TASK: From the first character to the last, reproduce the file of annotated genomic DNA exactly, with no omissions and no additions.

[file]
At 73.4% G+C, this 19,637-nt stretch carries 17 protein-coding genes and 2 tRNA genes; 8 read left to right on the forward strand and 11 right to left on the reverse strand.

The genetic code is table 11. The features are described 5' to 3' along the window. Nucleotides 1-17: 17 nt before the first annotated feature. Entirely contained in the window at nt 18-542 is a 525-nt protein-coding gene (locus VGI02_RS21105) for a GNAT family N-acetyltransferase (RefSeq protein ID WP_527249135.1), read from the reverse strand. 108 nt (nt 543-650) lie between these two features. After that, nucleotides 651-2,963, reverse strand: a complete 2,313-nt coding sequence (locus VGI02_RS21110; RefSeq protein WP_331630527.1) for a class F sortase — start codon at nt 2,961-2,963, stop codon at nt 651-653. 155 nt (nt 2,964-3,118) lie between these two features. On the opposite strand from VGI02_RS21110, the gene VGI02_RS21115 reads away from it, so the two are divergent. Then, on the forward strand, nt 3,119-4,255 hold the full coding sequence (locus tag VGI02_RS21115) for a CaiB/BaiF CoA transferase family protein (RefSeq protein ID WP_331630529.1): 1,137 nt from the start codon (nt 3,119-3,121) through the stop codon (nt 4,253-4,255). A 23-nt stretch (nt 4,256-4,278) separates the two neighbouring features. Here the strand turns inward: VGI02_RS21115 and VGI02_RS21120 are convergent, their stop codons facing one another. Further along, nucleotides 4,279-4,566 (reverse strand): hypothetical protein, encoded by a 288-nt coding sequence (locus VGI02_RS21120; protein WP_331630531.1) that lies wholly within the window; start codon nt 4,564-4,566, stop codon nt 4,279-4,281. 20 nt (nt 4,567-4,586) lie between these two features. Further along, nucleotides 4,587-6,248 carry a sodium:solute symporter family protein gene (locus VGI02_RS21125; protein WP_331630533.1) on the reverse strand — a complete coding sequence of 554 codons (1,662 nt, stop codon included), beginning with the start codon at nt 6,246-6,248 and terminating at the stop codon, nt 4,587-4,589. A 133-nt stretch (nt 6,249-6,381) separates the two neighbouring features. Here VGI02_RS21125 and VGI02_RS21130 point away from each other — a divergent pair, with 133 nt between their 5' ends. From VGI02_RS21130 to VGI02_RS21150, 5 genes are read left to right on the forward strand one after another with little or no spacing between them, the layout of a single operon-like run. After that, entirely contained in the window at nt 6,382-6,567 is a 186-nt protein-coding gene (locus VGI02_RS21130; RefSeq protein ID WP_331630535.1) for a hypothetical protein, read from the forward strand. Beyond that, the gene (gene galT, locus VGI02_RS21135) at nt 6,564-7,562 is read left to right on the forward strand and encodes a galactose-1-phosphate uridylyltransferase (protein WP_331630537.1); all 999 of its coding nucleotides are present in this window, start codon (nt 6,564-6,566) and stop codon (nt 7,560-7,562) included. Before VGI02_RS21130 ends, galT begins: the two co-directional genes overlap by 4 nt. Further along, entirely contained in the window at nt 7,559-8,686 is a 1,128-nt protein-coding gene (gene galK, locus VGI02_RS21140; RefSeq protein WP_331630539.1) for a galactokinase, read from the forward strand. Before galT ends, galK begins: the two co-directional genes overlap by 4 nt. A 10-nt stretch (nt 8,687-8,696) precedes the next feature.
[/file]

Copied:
At 73.4% G+C, this 19,637-nt stretch carries 17 protein-coding genes and 2 tRNA genes; 8 read left to right on the forward strand and 11 right to left on the reverse strand.

The genetic code is table 11. The features are described 5' to 3' along the window. Nucleotides 1-17: 17 nt before the first annotated feature. Entirely contained in the window at nt 18-542 is a 525-nt protein-coding gene (locus VGI02_RS21105) for a GNAT family N-acetyltransferase (RefSeq protein ID WP_527249135.1), read from the reverse strand. 108 nt (nt 543-650) lie between these two features. After that, nucleotides 651-2,963, reverse strand: a complete 2,313-nt coding sequence (locus VGI02_RS21110; RefSeq protein WP_331630527.1) for a class F sortase — start codon at nt 2,961-2,963, stop codon at nt 651-653. 155 nt (nt 2,964-3,118) lie between these two features. On the opposite strand from VGI02_RS21110, the gene VGI02_RS21115 reads away from it, so the two are divergent. Then, on the forward strand, nt 3,119-4,255 hold the full coding sequence (locus tag VGI02_RS21115) for a CaiB/BaiF CoA transferase family protein (RefSeq protein ID WP_331630529.1): 1,137 nt from the start codon (nt 3,119-3,121) through the stop codon (nt 4,253-4,255). A 23-nt stretch (nt 4,256-4,278) separates the two neighbouring features. Here the strand turns inward: VGI02_RS21115 and VGI02_RS21120 are convergent, their stop codons facing one another. Further along, nucleotides 4,279-4,566 (reverse strand): hypothetical protein, encoded by a 288-nt coding sequence (locus VGI02_RS21120; protein WP_331630531.1) that lies wholly within the window; start codon nt 4,564-4,566, stop codon nt 4,279-4,281. 20 nt (nt 4,567-4,586) lie between these two features. Further along, nucleotides 4,587-6,248 carry a sodium:solute symporter family protein gene (locus VGI02_RS21125; protein WP_331630533.1) on the reverse strand — a complete coding sequence of 554 codons (1,662 nt, stop codon included), beginning with the start codon at nt 6,246-6,248 and terminating at the stop codon, nt 4,587-4,589. A 133-nt stretch (nt 6,249-6,381) separates the two neighbouring features. Here VGI02_RS21125 and VGI02_RS21130 point away from each other — a divergent pair, with 133 nt between their 5' ends. From VGI02_RS21130 to VGI02_RS21150, 5 genes are read left to right on the forward strand one after another with little or no spacing between them, the layout of a single operon-like run. After that, entirely contained in the window at nt 6,382-6,567 is a 186-nt protein-coding gene (locus VGI02_RS21130; RefSeq protein ID WP_331630535.1) for a hypothetical protein, read from the forward strand. Beyond that, the gene (gene galT, locus VGI02_RS21135) at nt 6,564-7,562 is read left to right on the forward strand and encodes a galactose-1-phosphate uridylyltransferase (protein WP_331630537.1); all 999 of its coding nucleotides are present in this window, start codon (nt 6,564-6,566) and stop codon (nt 7,560-7,562) included. Before VGI02_RS21130 ends, galT begins: the two co-directional genes overlap by 4 nt. Further along, entirely contained in the window at nt 7,559-8,686 is a 1,128-nt protein-coding gene (gene galK, locus VGI02_RS21140; RefSeq protein WP_331630539.1) for a galactokinase, read from the forward strand. Before galT ends, galK begins: the two co-directional genes overlap by 4 nt. A 10-nt stretch (nt 8,687-8,696) precedes the next feature.